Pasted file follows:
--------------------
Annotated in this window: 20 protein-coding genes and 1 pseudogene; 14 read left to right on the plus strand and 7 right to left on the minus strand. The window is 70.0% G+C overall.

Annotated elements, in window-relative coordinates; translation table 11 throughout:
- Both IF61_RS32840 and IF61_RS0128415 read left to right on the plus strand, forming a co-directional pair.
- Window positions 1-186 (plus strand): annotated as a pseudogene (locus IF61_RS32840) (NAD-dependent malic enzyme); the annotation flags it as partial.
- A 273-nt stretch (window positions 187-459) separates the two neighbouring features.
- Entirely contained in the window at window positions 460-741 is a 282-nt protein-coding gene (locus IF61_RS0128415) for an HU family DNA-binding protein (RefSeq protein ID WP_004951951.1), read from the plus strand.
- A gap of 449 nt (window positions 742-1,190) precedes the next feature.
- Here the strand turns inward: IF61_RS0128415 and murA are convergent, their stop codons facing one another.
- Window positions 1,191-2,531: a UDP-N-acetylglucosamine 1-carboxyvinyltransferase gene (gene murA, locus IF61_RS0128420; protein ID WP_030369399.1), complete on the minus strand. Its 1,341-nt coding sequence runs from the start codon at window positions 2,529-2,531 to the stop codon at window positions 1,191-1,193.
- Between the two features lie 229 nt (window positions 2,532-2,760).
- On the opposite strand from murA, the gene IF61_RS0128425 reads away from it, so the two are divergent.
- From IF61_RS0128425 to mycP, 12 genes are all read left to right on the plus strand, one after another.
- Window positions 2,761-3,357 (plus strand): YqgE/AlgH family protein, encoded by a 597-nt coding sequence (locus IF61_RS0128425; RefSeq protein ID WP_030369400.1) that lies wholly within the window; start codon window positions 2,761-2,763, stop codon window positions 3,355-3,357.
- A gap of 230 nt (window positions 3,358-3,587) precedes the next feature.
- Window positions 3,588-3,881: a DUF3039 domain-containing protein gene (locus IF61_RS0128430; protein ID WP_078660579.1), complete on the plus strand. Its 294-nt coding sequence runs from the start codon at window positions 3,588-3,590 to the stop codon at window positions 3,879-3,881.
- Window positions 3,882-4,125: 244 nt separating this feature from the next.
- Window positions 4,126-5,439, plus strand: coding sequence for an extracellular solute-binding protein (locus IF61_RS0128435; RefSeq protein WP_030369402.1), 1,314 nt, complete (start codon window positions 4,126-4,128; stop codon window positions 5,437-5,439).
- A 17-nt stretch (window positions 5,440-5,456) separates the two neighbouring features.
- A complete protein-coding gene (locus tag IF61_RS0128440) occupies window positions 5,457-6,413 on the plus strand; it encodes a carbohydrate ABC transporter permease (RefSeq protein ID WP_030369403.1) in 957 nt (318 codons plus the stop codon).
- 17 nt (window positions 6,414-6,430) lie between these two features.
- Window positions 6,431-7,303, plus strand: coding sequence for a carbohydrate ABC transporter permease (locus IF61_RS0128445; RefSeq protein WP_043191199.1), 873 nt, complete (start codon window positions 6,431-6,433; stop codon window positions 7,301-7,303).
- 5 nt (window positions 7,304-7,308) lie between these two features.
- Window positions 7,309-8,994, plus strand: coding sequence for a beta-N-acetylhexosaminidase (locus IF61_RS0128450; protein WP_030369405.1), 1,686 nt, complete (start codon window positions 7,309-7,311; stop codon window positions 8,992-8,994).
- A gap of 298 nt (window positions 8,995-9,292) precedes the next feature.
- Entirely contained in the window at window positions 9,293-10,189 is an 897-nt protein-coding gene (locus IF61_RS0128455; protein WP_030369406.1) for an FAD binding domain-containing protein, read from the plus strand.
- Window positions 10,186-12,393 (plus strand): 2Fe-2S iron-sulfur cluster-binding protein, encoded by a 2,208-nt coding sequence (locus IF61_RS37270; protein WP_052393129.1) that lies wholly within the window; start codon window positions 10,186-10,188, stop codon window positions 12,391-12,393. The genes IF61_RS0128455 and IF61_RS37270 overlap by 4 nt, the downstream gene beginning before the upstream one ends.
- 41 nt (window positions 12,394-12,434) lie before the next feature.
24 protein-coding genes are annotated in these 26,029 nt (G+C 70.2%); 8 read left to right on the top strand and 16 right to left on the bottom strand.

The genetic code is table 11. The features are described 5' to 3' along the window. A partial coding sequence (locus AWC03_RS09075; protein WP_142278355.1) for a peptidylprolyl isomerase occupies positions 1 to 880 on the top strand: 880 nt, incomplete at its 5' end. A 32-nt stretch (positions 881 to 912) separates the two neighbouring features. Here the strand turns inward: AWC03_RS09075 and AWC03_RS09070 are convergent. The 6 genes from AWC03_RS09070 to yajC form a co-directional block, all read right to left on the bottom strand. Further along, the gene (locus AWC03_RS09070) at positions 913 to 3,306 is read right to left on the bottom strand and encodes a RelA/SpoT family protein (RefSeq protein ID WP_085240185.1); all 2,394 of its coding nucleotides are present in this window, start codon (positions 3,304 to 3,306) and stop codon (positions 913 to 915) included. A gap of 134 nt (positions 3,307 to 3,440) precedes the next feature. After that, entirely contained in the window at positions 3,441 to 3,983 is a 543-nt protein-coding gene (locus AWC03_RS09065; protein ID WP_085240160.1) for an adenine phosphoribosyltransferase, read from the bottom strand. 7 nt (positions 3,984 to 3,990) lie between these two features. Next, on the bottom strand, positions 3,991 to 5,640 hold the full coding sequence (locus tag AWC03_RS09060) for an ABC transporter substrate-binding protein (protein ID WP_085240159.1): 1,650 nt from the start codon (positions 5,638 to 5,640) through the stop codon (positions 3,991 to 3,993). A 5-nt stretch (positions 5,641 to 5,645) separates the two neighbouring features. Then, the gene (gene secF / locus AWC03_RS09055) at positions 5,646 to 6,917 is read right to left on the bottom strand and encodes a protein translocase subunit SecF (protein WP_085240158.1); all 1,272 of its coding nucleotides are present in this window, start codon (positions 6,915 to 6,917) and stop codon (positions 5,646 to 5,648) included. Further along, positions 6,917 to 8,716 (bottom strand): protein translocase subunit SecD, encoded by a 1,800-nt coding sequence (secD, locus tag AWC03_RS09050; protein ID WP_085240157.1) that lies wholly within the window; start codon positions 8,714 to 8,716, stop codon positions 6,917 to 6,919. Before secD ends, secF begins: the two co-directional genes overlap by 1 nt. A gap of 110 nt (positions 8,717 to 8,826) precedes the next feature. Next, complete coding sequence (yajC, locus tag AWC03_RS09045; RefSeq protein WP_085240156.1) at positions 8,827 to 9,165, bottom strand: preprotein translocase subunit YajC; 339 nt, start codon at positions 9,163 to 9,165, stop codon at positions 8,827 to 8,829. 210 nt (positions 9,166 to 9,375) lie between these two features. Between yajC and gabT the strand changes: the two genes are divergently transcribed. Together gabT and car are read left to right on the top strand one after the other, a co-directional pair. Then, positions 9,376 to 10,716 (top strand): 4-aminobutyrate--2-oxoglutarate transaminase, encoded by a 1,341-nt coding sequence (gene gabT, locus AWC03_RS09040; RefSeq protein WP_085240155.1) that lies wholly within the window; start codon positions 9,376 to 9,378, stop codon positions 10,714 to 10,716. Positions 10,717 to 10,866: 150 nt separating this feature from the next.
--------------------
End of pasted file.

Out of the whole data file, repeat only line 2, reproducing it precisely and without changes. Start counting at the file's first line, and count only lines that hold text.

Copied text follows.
Annotated elements, in window-relative coordinates; translation table 11 throughout: